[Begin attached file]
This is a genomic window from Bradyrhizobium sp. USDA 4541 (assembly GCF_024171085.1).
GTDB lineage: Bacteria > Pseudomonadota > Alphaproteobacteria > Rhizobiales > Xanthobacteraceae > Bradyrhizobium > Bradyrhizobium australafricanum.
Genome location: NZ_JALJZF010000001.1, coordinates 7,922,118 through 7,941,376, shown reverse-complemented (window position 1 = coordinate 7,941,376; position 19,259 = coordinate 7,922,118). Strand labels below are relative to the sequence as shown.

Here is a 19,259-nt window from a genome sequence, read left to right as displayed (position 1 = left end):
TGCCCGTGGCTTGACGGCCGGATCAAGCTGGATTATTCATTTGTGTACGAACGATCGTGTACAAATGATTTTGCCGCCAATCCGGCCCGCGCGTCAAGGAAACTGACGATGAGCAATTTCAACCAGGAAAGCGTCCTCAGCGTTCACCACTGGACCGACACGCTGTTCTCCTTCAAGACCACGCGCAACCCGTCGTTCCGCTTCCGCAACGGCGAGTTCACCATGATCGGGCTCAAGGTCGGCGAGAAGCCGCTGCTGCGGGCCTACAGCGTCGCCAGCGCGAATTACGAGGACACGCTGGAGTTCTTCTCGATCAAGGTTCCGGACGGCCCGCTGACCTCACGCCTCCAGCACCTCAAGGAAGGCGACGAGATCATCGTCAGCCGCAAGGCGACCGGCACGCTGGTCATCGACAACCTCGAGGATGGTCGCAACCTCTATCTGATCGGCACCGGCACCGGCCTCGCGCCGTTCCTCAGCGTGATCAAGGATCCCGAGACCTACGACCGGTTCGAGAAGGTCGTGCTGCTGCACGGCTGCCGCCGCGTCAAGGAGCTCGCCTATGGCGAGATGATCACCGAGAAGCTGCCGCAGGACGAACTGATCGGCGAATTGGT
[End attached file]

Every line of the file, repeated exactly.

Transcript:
This is a genomic window from Bradyrhizobium sp. USDA 4541 (assembly GCF_024171085.1).
GTDB lineage: Bacteria > Pseudomonadota > Alphaproteobacteria > Rhizobiales > Xanthobacteraceae > Bradyrhizobium > Bradyrhizobium australafricanum.
Genome location: NZ_JALJZF010000001.1, coordinates 7,922,118 through 7,941,376, shown reverse-complemented (window position 1 = coordinate 7,941,376; position 19,259 = coordinate 7,922,118). Strand labels below are relative to the sequence as shown.

Here is a 19,259-nt window from a genome sequence, read left to right as displayed (position 1 = left end):
TGCCCGTGGCTTGACGGCCGGATCAAGCTGGATTATTCATTTGTGTACGAACGATCGTGTACAAATGATTTTGCCGCCAATCCGGCCCGCGCGTCAAGGAAACTGACGATGAGCAATTTCAACCAGGAAAGCGTCCTCAGCGTTCACCACTGGACCGACACGCTGTTCTCCTTCAAGACCACGCGCAACCCGTCGTTCCGCTTCCGCAACGGCGAGTTCACCATGATCGGGCTCAAGGTCGGCGAGAAGCCGCTGCTGCGGGCCTACAGCGTCGCCAGCGCGAATTACGAGGACACGCTGGAGTTCTTCTCGATCAAGGTTCCGGACGGCCCGCTGACCTCACGCCTCCAGCACCTCAAGGAAGGCGACGAGATCATCGTCAGCCGCAAGGCGACCGGCACGCTGGTCATCGACAACCTCGAGGATGGTCGCAACCTCTATCTGATCGGCACCGGCACCGGCCTCGCGCCGTTCCTCAGCGTGATCAAGGATCCCGAGACCTACGACCGGTTCGAGAAGGTCGTGCTGCTGCACGGCTGCCGCCGCGTCAAGGAGCTCGCCTATGGCGAGATGATCACCGAGAAGCTGCCGCAGGACGAACTGATCGGCGAATTGGT